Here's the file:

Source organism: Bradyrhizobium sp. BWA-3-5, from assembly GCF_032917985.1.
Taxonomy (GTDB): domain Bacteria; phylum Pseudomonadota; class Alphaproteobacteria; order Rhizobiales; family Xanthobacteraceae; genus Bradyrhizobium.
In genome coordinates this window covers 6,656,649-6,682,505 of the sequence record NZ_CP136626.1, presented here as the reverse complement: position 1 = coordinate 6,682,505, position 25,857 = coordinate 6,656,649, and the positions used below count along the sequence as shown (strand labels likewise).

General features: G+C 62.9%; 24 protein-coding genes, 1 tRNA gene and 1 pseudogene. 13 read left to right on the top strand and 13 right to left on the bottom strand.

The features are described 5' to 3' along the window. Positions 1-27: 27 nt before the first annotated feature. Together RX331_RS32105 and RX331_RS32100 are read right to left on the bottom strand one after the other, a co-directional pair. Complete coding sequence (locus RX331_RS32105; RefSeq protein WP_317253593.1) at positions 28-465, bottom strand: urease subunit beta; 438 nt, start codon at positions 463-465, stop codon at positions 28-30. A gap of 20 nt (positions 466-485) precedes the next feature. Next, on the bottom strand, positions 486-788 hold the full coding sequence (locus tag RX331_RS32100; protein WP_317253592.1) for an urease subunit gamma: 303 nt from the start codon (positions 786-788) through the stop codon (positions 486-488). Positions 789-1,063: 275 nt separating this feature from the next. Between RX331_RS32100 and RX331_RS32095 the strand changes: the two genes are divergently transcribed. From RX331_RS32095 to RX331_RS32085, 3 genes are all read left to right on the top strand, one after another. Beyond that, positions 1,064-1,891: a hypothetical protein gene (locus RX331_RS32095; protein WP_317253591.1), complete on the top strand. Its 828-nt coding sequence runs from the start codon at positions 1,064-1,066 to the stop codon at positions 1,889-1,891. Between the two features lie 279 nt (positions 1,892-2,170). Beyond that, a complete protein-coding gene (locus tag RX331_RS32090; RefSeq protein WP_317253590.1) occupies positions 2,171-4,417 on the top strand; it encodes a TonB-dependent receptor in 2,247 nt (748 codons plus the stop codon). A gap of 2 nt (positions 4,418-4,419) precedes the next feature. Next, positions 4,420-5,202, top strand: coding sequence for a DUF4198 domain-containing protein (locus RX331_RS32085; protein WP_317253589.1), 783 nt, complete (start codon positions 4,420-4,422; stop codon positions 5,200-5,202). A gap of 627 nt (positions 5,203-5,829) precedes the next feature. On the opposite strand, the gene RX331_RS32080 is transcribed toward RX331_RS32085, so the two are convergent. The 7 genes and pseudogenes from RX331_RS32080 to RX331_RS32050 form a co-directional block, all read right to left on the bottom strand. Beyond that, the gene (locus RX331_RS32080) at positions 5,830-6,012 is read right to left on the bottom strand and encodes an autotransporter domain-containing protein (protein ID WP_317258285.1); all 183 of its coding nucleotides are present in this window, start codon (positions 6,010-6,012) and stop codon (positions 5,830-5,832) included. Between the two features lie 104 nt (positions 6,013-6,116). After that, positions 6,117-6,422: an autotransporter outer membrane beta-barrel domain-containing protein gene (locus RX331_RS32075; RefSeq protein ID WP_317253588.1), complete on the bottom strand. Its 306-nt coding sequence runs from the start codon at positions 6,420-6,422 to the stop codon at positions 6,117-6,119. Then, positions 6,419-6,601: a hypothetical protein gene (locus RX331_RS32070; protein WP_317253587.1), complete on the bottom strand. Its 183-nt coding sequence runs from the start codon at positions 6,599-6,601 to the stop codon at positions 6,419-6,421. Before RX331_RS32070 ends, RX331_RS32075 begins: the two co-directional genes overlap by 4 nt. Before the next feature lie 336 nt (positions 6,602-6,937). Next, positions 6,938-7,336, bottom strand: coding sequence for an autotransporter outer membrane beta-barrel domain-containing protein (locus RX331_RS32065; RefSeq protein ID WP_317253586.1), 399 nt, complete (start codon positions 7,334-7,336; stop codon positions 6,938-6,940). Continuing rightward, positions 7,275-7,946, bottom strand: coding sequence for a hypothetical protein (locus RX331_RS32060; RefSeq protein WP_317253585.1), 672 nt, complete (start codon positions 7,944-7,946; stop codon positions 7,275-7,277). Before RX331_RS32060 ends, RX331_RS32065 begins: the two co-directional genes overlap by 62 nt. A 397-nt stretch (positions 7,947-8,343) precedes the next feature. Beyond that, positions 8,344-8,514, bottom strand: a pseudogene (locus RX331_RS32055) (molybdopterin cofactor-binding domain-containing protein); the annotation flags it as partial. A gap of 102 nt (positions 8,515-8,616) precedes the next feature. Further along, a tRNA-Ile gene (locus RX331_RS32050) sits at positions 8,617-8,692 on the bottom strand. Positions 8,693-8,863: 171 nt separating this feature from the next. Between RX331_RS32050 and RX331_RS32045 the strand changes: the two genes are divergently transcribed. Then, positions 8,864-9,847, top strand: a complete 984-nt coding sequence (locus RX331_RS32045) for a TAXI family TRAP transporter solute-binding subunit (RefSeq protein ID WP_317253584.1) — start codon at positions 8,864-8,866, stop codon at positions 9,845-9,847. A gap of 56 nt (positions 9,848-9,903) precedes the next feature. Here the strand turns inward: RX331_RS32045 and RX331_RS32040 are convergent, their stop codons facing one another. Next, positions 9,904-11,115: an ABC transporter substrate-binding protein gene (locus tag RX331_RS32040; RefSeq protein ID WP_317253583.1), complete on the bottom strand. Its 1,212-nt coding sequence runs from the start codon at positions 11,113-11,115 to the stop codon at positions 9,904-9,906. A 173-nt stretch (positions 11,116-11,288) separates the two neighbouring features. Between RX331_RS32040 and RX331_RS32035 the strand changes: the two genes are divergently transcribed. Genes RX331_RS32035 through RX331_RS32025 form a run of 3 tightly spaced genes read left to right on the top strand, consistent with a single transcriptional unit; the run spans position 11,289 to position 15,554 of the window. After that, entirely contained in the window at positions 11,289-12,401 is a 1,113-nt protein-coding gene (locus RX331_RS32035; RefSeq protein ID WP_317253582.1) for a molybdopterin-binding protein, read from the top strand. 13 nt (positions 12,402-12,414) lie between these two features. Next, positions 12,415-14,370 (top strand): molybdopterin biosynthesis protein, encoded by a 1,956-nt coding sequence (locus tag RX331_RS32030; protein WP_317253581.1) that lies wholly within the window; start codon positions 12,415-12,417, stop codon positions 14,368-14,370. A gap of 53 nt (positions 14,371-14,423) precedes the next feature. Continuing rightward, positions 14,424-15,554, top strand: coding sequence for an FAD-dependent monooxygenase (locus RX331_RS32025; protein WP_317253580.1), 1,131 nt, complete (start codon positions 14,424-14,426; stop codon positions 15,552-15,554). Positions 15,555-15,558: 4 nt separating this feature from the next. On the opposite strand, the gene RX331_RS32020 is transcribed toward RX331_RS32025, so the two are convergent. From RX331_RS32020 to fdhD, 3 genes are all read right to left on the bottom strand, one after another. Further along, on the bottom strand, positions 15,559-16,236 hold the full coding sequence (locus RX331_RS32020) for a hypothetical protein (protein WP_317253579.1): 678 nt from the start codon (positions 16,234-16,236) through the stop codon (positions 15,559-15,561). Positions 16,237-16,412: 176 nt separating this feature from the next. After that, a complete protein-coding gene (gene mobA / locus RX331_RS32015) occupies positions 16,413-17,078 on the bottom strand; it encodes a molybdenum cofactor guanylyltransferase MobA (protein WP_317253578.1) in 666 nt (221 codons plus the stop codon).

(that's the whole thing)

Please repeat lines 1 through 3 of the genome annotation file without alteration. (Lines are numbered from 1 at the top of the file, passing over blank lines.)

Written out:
Source organism: Bradyrhizobium sp. BWA-3-5, from assembly GCF_032917985.1.
Taxonomy (GTDB): domain Bacteria; phylum Pseudomonadota; class Alphaproteobacteria; order Rhizobiales; family Xanthobacteraceae; genus Bradyrhizobium.
In genome coordinates this window covers 6,656,649-6,682,505 of the sequence record NZ_CP136626.1, presented here as the reverse complement: position 1 = coordinate 6,682,505, position 25,857 = coordinate 6,656,649, and the positions used below count along the sequence as shown (strand labels likewise).